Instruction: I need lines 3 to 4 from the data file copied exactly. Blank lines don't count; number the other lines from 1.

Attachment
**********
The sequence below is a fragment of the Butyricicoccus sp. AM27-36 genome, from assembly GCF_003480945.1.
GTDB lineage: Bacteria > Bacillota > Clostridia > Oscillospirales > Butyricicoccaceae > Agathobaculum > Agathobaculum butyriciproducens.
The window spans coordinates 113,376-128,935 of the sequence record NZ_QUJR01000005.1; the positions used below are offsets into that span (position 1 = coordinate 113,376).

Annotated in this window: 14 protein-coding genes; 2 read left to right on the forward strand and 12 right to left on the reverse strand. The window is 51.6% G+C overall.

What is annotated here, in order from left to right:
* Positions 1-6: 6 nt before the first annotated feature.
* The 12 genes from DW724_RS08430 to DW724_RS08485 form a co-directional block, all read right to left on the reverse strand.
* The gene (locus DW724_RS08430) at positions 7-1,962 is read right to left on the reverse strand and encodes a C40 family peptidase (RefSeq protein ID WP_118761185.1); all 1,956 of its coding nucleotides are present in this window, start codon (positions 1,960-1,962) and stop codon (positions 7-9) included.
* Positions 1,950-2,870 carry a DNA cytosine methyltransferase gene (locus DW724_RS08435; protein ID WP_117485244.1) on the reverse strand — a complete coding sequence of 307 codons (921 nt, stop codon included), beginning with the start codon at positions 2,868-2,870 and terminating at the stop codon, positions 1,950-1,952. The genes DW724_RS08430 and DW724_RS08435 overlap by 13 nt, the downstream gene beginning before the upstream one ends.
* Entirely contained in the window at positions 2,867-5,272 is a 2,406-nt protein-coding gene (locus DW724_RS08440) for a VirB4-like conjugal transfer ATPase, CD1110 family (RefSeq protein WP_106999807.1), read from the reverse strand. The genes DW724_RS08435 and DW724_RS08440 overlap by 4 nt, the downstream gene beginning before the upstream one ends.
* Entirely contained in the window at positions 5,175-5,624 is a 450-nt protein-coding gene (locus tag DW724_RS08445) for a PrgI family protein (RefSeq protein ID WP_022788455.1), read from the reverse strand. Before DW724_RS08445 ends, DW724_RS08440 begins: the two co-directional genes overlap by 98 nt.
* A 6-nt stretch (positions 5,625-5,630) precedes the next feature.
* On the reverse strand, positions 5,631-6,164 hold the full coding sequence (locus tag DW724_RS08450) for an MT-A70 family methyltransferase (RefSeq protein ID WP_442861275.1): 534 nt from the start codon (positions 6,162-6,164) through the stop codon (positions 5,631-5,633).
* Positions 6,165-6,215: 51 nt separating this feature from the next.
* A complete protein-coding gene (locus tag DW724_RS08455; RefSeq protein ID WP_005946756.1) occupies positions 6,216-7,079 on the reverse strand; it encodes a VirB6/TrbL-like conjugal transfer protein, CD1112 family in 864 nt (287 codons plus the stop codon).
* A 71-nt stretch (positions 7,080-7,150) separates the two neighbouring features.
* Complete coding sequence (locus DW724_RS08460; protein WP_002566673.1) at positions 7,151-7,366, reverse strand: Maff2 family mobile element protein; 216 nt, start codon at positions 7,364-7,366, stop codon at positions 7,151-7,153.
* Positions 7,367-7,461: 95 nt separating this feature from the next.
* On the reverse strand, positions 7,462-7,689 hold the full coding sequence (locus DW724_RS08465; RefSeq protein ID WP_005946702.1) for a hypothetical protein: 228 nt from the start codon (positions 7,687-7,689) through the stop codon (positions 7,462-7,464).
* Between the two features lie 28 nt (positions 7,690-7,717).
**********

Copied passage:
The window spans coordinates 113,376-128,935 of the sequence record NZ_QUJR01000005.1; the positions used below are offsets into that span (position 1 = coordinate 113,376).

Annotated in this window: 14 protein-coding genes; 2 read left to right on the forward strand and 12 right to left on the reverse strand. The window is 51.6% G+C overall.